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Photo by Karen Brune Mathis - Harry and Lilo Frisch have been married 64 years. The couple immigrated to the United States with their two young sons in 1953. Harry Frisch and his brother developed Beaver Street Fisheries into an international seafood ...
Jax Daily Record Friday, Apr. 20, 201212:00 PM EST

Harry Frisch: 'Put in an honest day's work'


Philanthropist and seafood industry leader Harry Frisch shared Thursday what he considers, after 60 years in business in Jacksonville, to be the secrets to success.

“Don’t lie. Don’t steal. Don’t cheat. Put in an honest day’s work,” said Frisch. “That’s about it.”

Frisch, 88, accepted the Thompson S. Baker “Solid As A Rock” Award Thursday from Junior Achievement of North Florida in recognition of his leadership at Beaver Street Fisheries Inc., an international seafood and meat distributor based along West Beaver Street, not far from Downtown.

As a teenager, Frisch and his brother escaped Austria in 1938 to avoid the invading Nazis. In a Daily Record interview last year, he said he lost most of his family in the Holocaust. He and his brother escaped to Czechoslovakia and then to what is now Israel and served in the Israeli army.

Rabbi Joshua Lief reminded the audience that Thursday was Holocaust Remembrance Day.

Frisch married his wife, Lilo, in 1948 and they immigrated to the United States from Israel with their two young sons to join his mother and step-father, who ran Beaver Street Fisheries.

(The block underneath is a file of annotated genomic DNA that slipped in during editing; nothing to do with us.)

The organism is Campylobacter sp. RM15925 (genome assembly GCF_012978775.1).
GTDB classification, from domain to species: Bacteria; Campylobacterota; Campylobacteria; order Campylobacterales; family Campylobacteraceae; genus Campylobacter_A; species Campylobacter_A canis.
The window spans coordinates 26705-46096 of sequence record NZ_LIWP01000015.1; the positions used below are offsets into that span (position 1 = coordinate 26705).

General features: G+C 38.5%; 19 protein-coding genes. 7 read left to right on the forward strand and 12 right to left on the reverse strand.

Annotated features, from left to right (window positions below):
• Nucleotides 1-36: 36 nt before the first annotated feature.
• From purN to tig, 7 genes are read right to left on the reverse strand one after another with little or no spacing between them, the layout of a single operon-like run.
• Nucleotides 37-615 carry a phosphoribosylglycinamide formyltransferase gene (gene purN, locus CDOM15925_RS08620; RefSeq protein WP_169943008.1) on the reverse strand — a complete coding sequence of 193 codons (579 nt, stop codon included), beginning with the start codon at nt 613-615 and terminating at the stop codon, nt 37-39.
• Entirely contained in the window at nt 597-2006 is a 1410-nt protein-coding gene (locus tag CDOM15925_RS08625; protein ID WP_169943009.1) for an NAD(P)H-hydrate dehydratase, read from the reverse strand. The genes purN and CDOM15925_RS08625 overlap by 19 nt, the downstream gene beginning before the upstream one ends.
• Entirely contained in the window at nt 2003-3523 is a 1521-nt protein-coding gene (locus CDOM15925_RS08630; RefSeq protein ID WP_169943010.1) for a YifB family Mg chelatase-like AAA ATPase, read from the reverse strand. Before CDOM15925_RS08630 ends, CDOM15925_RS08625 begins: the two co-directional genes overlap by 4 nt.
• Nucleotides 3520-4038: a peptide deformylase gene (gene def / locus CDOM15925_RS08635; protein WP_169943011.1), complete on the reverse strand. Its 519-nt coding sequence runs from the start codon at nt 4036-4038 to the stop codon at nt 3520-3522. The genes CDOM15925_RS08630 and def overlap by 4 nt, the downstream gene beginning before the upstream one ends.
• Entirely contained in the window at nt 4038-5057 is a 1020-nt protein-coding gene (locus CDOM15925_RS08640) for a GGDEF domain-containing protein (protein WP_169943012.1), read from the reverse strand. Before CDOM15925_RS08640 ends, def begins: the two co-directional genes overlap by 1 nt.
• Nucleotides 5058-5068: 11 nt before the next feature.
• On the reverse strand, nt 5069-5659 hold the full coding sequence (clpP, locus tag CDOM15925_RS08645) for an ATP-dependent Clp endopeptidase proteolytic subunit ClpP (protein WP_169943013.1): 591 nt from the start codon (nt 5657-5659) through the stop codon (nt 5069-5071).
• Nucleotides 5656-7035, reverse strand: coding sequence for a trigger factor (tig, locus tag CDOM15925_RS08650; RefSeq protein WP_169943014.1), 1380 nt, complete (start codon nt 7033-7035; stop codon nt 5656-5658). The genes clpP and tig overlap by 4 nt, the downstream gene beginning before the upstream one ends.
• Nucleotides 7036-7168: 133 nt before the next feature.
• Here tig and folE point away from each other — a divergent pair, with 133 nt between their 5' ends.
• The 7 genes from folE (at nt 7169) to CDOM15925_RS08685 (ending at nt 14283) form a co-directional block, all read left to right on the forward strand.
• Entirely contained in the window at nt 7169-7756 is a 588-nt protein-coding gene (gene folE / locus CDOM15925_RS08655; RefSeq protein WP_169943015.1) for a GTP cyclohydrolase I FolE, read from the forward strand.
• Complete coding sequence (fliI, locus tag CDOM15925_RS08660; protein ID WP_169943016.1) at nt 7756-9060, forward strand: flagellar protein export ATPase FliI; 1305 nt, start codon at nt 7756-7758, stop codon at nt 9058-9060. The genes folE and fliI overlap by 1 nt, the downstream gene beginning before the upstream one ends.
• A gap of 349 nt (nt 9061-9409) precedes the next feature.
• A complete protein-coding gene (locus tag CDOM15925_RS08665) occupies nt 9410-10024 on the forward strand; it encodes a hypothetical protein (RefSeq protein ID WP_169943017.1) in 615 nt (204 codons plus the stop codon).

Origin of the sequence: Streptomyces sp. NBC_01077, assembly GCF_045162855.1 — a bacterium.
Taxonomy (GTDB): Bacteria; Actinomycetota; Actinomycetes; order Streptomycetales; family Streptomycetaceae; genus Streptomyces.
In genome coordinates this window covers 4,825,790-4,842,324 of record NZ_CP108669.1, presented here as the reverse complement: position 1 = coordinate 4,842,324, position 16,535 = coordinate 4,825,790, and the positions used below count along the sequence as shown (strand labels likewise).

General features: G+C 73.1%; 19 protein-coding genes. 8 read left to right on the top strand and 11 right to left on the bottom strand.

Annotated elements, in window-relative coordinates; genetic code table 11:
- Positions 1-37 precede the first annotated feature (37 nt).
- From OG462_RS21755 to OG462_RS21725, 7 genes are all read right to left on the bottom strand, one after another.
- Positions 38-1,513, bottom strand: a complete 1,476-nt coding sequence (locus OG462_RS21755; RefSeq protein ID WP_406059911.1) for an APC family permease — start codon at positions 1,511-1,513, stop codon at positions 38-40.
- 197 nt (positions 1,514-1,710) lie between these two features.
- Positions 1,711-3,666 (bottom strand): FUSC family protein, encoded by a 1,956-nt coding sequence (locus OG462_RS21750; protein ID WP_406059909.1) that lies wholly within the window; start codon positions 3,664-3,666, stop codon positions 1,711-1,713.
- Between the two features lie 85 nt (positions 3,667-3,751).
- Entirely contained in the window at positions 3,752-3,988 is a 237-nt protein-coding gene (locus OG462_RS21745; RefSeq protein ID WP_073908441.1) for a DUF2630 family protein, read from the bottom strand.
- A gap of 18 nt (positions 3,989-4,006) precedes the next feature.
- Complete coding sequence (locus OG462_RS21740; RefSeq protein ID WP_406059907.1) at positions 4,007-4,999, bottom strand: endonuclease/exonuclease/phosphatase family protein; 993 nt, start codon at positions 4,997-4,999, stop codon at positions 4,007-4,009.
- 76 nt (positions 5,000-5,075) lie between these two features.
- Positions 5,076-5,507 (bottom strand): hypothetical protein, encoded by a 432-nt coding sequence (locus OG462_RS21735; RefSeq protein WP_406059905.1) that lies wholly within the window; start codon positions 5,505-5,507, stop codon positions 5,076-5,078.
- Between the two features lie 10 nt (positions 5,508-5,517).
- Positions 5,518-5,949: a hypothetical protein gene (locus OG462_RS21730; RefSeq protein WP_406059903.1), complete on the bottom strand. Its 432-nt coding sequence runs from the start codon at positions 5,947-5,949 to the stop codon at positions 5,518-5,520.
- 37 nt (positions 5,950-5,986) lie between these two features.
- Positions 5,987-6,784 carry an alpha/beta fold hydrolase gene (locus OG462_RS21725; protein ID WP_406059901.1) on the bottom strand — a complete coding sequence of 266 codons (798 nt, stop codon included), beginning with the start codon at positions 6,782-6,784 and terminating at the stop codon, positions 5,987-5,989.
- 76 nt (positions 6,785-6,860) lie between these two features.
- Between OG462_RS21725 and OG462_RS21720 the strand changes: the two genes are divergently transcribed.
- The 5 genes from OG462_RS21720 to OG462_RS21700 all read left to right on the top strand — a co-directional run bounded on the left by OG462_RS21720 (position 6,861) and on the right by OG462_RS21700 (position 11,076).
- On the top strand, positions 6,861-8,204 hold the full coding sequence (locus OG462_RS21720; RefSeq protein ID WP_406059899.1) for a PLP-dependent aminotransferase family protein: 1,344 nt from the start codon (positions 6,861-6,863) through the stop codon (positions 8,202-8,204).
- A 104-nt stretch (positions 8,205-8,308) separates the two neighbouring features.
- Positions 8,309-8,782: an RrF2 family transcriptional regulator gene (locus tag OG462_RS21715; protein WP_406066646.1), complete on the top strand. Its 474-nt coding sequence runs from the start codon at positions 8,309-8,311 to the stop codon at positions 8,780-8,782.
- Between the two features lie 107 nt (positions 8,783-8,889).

Junior Achievement remarked in its award information that Frisch has worked with four generations to develop Beaver Street Fisheries into a company with a half-billion dollars in sales as a distributor of frozen seafood, meats and other food products internationally. It also operates the largest food distributor and seafood processor in the Bahamas.

Beaver Street Fisheries employs more than 400 people and is based at 1741 W. Beaver St., developing the site into a modern warehouse facility covering more than two city blocks and housing a seafood processing plant.

Frisch also leads the Beaver Street Foundation, a charitable organization that supports many nonprofits. “Harry has generously supported countless community nonprofits with his time, talent and resources,” Junior Achievement wrote.

Frisch thanked his wife and family, employees and supporters.

“I am overcome with the amount of people sitting here,” he said. “Really and truly, what did I do?”

Thursday’s event, presented by Wells Fargo, marked the 14th year of presenting the “Solid As A Rock” Award named for Thompson S. Baker, the founder of Jacksonville-based Florida Rock Industries Inc.

Junior Achievement also presented the Corporate Volunteer Award to Chase Bank, Vistakon and Bank of America Merrill Lynch.

The JA Hall of Fame Award was given to Fred McGinnis.

The Richard Maxwell Volunteer Pioneer Award was given to Coleen Logan,with Citi.

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